This rapid review synthesises the literature from academic, policy, and knowledge institution sources on how partnerships can be effectively used as a soft power tool. Indeed, the review concludes that partnerships have the potential to be part of a soft power toolkit in the post-conditionality era of international cooperation, often used as a form of country branding combined with self-interest. This conclusion is based on the literature on two types of partnerships: north-south peer-to-peer partnerships and north-south public private partnerships. While the evidence base to support peer-to-peer partnerships remains embryonic, some studies and evaluations give insights into their effectiveness and impacts. However, there is far fewer evidence that links the effectiveness of partnerships with soft power outcomes. Most of the literature used in this rapid review comes from evaluation reports and academic articles. They all mention the lack of good monitoring, which makes it difficult to measure real impact of partnerships. Most evidence is anecdotal, leaving a gap for evidence on the effectiveness of partnerships, in particular for institutional change.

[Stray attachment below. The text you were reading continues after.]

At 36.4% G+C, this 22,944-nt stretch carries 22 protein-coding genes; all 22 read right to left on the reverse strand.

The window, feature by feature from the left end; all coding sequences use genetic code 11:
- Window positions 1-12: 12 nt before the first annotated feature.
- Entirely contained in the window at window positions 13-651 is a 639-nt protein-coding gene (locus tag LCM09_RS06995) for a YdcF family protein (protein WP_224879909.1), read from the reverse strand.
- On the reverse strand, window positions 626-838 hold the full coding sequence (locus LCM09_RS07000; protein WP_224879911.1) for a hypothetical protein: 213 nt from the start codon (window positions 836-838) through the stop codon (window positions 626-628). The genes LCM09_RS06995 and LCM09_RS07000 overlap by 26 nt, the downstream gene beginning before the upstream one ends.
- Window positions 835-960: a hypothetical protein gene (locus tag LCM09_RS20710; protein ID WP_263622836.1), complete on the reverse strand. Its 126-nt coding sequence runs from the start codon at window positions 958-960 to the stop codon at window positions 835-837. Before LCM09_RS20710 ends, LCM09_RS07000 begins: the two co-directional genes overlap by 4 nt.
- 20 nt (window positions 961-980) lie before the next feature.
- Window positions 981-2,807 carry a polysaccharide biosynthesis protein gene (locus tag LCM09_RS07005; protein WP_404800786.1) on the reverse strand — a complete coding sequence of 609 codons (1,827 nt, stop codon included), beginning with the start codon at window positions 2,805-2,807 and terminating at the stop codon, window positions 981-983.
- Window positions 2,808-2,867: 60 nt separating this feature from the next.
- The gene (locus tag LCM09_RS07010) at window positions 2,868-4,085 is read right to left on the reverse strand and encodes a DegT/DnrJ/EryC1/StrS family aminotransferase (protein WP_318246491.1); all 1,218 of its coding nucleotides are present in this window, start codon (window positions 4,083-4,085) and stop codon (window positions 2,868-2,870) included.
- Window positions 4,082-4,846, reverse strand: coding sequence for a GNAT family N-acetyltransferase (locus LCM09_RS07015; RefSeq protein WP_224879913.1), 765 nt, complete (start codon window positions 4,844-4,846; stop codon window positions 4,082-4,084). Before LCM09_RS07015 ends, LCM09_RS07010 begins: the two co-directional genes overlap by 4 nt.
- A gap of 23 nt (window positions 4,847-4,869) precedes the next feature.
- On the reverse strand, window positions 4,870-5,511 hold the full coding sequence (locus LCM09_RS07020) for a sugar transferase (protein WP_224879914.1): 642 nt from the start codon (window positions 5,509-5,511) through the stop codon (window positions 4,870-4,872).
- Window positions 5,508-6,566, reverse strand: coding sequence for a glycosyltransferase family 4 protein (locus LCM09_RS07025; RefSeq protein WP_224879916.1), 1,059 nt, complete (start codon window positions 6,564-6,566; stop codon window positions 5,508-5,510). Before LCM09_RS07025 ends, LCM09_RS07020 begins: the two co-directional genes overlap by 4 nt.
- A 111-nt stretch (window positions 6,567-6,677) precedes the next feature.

K4D helpdesk reports provide summaries of current research, evidence and lessons learned. This report was commissioned by the UK Department for International Development
Quak, E. (2019). How to build effective partnerships as a soft power tool? K4D Helpdesk Report No 650. Brighton, UK: Institute of Development Studies.